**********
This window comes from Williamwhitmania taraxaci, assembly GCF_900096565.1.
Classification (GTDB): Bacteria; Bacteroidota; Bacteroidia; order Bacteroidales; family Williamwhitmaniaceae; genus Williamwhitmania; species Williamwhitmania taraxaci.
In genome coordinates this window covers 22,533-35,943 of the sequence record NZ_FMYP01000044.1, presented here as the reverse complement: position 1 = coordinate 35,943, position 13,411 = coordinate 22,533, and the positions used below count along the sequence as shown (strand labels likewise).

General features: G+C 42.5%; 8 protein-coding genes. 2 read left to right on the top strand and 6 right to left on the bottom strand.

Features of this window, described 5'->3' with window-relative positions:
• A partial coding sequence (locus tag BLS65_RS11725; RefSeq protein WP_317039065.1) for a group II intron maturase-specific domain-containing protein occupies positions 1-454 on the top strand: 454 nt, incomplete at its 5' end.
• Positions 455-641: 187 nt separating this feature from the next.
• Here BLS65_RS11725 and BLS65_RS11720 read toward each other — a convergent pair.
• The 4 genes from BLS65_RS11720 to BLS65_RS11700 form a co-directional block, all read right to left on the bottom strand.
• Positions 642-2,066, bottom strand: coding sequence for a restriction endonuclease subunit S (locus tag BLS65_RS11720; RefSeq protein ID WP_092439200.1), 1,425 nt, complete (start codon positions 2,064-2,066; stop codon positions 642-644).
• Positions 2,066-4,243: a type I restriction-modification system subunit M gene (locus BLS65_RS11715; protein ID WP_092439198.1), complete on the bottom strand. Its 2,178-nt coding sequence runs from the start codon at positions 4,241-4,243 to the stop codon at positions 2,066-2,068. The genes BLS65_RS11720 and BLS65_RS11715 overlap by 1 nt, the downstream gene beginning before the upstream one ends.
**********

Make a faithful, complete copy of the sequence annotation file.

This window comes from Williamwhitmania taraxaci, assembly GCF_900096565.1.
Classification (GTDB): Bacteria; Bacteroidota; Bacteroidia; order Bacteroidales; family Williamwhitmaniaceae; genus Williamwhitmania; species Williamwhitmania taraxaci.
In genome coordinates this window covers 22,533-35,943 of the sequence record NZ_FMYP01000044.1, presented here as the reverse complement: position 1 = coordinate 35,943, position 13,411 = coordinate 22,533, and the positions used below count along the sequence as shown (strand labels likewise).

General features: G+C 42.5%; 8 protein-coding genes. 2 read left to right on the top strand and 6 right to left on the bottom strand.

Features of this window, described 5'->3' with window-relative positions:
• A partial coding sequence (locus tag BLS65_RS11725; RefSeq protein WP_317039065.1) for a group II intron maturase-specific domain-containing protein occupies positions 1-454 on the top strand: 454 nt, incomplete at its 5' end.
• Positions 455-641: 187 nt separating this feature from the next.
• Here BLS65_RS11725 and BLS65_RS11720 read toward each other — a convergent pair.
• The 4 genes from BLS65_RS11720 to BLS65_RS11700 form a co-directional block, all read right to left on the bottom strand.
• Positions 642-2,066, bottom strand: coding sequence for a restriction endonuclease subunit S (locus tag BLS65_RS11720; RefSeq protein ID WP_092439200.1), 1,425 nt, complete (start codon positions 2,064-2,066; stop codon positions 642-644).
• Positions 2,066-4,243: a type I restriction-modification system subunit M gene (locus BLS65_RS11715; protein ID WP_092439198.1), complete on the bottom strand. Its 2,178-nt coding sequence runs from the start codon at positions 4,241-4,243 to the stop codon at positions 2,066-2,068. The genes BLS65_RS11720 and BLS65_RS11715 overlap by 1 nt, the downstream gene beginning before the upstream one ends.